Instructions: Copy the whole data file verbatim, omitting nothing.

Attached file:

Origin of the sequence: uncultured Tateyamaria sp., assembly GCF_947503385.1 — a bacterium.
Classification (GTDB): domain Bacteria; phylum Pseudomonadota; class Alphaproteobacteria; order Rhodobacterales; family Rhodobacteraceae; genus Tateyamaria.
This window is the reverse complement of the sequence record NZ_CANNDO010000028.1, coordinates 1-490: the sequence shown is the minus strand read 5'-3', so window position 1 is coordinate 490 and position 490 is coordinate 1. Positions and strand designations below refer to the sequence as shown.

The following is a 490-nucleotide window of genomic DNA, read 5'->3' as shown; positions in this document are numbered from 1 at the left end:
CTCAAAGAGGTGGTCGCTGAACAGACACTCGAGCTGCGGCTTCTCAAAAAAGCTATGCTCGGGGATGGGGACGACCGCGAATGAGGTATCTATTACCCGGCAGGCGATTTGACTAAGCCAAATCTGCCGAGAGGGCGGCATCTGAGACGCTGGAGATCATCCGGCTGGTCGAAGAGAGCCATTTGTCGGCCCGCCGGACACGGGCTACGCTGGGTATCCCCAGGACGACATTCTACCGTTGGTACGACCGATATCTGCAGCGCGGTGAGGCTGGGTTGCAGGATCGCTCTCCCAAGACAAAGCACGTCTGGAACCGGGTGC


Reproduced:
Origin of the sequence: uncultured Tateyamaria sp., assembly GCF_947503385.1 — a bacterium.
Classification (GTDB): domain Bacteria; phylum Pseudomonadota; class Alphaproteobacteria; order Rhodobacterales; family Rhodobacteraceae; genus Tateyamaria.
This window is the reverse complement of the sequence record NZ_CANNDO010000028.1, coordinates 1-490: the sequence shown is the minus strand read 5'-3', so window position 1 is coordinate 490 and position 490 is coordinate 1. Positions and strand designations below refer to the sequence as shown.

The following is a 490-nucleotide window of genomic DNA, read 5'->3' as shown; positions in this document are numbered from 1 at the left end:
CTCAAAGAGGTGGTCGCTGAACAGACACTCGAGCTGCGGCTTCTCAAAAAAGCTATGCTCGGGGATGGGGACGACCGCGAATGAGGTATCTATTACCCGGCAGGCGATTTGACTAAGCCAAATCTGCCGAGAGGGCGGCATCTGAGACGCTGGAGATCATCCGGCTGGTCGAAGAGAGCCATTTGTCGGCCCGCCGGACACGGGCTACGCTGGGTATCCCCAGGACGACATTCTACCGTTGGTACGACCGATATCTGCAGCGCGGTGAGGCTGGGTTGCAGGATCGCTCTCCCAAGACAAAGCACGTCTGGAACCGGGTGC